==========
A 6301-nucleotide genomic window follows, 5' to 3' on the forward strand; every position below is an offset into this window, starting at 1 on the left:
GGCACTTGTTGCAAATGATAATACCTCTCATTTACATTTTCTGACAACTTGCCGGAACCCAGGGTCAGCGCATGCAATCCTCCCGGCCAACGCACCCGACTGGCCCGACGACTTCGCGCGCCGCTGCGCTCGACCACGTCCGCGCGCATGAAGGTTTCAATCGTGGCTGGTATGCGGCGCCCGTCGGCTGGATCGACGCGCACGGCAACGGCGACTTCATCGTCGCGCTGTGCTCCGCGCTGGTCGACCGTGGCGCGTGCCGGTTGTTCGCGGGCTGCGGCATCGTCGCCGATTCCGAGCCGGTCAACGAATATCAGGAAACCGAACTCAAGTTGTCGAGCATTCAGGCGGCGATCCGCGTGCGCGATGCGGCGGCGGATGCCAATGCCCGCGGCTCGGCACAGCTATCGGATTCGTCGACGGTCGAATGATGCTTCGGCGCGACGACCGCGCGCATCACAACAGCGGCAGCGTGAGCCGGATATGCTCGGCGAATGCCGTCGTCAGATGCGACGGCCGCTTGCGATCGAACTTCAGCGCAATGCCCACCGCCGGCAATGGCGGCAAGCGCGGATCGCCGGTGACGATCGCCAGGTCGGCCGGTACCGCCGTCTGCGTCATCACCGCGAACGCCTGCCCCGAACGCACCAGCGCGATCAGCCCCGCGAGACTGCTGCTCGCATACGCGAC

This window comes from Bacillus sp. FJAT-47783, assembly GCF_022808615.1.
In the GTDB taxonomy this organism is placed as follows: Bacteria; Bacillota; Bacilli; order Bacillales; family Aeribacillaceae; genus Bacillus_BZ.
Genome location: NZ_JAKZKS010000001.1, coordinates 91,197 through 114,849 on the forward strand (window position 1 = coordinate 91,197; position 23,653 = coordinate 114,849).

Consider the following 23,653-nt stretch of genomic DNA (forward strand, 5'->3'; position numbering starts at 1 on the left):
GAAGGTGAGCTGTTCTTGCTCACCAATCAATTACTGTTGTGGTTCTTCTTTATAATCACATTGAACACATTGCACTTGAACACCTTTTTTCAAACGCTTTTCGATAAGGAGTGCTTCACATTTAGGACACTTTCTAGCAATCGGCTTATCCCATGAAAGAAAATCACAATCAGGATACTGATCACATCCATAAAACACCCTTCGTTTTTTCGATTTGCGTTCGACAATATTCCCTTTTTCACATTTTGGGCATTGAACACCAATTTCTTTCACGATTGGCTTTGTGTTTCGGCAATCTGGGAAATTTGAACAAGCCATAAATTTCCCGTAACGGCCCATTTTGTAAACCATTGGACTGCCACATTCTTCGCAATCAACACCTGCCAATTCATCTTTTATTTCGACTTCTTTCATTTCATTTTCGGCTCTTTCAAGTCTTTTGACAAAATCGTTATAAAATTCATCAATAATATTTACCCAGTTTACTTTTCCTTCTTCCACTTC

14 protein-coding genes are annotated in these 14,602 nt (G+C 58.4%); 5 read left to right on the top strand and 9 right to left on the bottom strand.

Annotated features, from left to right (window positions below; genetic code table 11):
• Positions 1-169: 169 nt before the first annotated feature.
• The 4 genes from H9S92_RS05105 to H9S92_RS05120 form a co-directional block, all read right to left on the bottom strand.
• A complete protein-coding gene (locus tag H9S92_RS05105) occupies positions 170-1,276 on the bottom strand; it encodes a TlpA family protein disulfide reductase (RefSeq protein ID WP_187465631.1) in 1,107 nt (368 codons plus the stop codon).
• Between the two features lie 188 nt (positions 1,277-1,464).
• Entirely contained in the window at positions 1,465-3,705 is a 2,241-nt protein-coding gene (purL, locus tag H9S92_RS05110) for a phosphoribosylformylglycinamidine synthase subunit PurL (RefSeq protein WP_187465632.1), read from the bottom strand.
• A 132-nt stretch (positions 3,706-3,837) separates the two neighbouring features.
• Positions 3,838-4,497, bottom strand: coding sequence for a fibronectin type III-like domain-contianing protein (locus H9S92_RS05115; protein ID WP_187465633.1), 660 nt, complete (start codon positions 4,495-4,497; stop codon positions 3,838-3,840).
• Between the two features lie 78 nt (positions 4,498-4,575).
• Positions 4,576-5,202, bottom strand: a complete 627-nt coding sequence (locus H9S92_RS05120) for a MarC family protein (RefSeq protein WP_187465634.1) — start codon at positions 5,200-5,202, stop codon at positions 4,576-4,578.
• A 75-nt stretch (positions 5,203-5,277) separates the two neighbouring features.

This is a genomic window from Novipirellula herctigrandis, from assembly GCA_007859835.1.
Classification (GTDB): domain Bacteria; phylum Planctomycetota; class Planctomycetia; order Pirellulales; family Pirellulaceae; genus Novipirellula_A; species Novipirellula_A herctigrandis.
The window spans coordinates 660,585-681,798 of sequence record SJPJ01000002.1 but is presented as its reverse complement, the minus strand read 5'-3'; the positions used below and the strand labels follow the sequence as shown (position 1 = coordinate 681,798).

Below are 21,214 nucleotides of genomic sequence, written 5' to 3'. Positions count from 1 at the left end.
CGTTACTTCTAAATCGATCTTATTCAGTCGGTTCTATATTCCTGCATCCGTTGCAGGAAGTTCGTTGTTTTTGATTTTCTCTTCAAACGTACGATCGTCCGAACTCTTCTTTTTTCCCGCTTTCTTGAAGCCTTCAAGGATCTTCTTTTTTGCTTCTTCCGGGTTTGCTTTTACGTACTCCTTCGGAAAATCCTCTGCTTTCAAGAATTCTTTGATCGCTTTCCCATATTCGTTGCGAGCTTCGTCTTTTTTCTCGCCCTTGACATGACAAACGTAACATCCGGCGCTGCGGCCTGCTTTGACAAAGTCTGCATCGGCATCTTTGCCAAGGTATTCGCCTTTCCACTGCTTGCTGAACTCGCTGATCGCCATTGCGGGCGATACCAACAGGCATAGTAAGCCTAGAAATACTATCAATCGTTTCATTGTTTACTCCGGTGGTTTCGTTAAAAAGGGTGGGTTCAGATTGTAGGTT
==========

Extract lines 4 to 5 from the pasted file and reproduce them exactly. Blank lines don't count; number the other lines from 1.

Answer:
In the GTDB taxonomy this organism is placed as follows: Bacteria; Bacillota; Bacilli; order Bacillales; family Aeribacillaceae; genus Bacillus_BZ.
Genome location: NZ_JAKZKS010000001.1, coordinates 91,197 through 114,849 on the forward strand (window position 1 = coordinate 91,197; position 23,653 = coordinate 114,849).